State Senator Blisters Industrial Commission Over "Special Places" Designations
State Rep. Roscoe Streyle (R-Minot) had a column here on SAB and in various newspapers around the state criticizing Attorney General Wayne Stenehjem’s plan for “special places” land designations that would apply more onerous regulations to the development of mineral resources near those places. Currently it’s just a proposal, brought to the commission by Stenehjem, and so far Commissioner Doug Goehring is opposed while Governor Jack Dalrymple hasn’t made up his mind yet.
But it’s not just Streyle opposing the plan. State Senator Kelly Armstrong (R-Dickinson) sent a blistering letter to the commission this week accusing them of regulatory overreach.
Here’s an excerpt. You can read the whole thing below.
Often in North Dakota we condemn regulatory overreach from Federal Agencies. Indeed, I have listened as members of this commission have given speeches railing against the overbearing tactics of the EPA and The U.S. Forest Service. However, it appears by the creation of this rule, we are saying that regulatory overreach is fine, as long as it is a North Dakota regulatory agency initiating the rule.
Stenehjem’s plan wouldn’t necessarily prohibit oil development in the buffer zones his plan would create around the “special places.” And the hurdles the plan would have oil companies jumping through are duplicative, according to Commissioner Goehring:
Agriculture Commissioner Doug Goehring asked whether the proposal would duplicate what’s already being done. He said the Department of Mineral Resources already has a checklist to use in reviewing drilling permits.
“We’ve always had a process in place,” Goehring said.
He also said a large portion of land along the Little Missouri River is privately owned.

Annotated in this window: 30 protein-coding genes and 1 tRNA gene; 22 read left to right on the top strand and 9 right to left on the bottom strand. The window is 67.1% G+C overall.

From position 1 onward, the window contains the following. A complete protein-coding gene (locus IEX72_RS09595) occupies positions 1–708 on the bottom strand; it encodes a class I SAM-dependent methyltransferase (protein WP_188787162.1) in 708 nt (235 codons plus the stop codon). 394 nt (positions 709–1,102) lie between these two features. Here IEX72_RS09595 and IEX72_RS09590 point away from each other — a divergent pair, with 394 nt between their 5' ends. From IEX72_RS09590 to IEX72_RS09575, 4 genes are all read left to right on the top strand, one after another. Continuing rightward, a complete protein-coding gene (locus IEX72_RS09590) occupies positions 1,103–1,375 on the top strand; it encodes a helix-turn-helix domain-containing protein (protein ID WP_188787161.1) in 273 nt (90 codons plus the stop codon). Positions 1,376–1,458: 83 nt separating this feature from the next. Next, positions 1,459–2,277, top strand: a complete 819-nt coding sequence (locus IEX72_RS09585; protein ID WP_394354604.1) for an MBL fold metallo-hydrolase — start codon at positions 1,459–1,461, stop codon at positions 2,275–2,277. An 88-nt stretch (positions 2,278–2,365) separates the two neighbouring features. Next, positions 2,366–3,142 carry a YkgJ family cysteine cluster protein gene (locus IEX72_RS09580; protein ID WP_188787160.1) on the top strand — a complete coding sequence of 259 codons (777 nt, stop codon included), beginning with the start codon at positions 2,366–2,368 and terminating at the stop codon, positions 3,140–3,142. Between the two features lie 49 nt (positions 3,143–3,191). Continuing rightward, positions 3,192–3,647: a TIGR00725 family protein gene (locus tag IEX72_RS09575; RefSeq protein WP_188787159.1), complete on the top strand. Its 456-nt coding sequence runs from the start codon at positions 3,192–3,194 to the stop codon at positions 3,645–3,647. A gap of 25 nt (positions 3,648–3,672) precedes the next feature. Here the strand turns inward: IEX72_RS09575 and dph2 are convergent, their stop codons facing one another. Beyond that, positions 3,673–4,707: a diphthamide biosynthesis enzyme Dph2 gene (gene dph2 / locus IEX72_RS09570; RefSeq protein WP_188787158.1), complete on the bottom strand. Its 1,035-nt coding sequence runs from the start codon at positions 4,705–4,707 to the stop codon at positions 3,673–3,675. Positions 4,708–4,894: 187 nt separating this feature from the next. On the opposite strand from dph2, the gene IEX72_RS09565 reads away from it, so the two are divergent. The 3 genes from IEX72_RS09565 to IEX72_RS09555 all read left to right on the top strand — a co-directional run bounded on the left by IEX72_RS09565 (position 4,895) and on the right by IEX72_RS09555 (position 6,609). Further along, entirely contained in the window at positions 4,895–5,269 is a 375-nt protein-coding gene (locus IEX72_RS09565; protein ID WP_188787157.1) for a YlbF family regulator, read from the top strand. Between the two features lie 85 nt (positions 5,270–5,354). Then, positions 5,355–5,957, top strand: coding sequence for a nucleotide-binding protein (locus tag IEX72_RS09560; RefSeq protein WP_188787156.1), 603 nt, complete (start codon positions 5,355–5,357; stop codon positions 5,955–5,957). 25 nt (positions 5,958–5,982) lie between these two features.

“I have a great deal of concern about the Little Missouri,” Goehring said.
I’ll have Rep. Streyle on the radio with me on WDAY AM970 Monday while I’m guest hosting to talk about this issue. I invited AG Stenehjem on as well, but he declined. “I’m happy to visit about this in due course, but not quite yet,” he told me in an email. “The proposal so far is just that, and is subject to many revisions before it is ready for public comment. I expect the matter to be discussed at our next Industrial Commission meeting, and there are likely to be changes based on input I’ve been getting from lots of sources in the last while.”
Here are the “places” that are a part of Stenehjem’s list:
- Theodore Roosevelt National Park, all three units
- Lake Sakakawea, the Missouri River Valley above the lake, and the Yellowstone River Valley
- All non-motorized areas of the Little Missouri National Grasslands, including interior and adjacent state lands
- National Wildlife Refuges, Federal Waterfowl Production Areas, and other areas identified by the U.S. Fish and Wildlife Service as critical habitat areas
- National Historic Sites, Districts and Landmarks
- North Dakota State Parks, Forests, Recreation Areas, Preserves, Natural Areas and other lands managed by the North Dakota Parks and Recreation Department or State Forestry Department
- North Dakota State Historic Sites and other historic areas managed, or identified as having historical significance, by the State Historical Society of North Dakota
- North Dakota Wildlife Management Areas and other areas identified as critical habitat by the North Dakota Game and Fish Department
- North Dakota State School Lands (already included in this category and already subject to stipulations)
- The Little Missouri State Scenic River Valley
- The Killdeer Mountains
- The west slope of the Turtle Mountains
- The Maah Daah Hey Trail
- Paleontological sites in Bowman and Slope Counties
- Knife River Flint Quarries
- Areas identified by the North Dakota Indian Affairs Commissioner or Tribal officials as having historical, religious or other special significance to Native American Tribes
- Bad Lands scenic areas such as White Butte, Chalky Buttes, Black Butte, Square Butte, Sentinel Butte, Camel’s Hump Butte, Pretty Butte, the Teepee Buttes, the Burning Coal Vein area, the Ponderosa Pine, Limber Pine and Columnar Juniper areas, and Tracy Mountain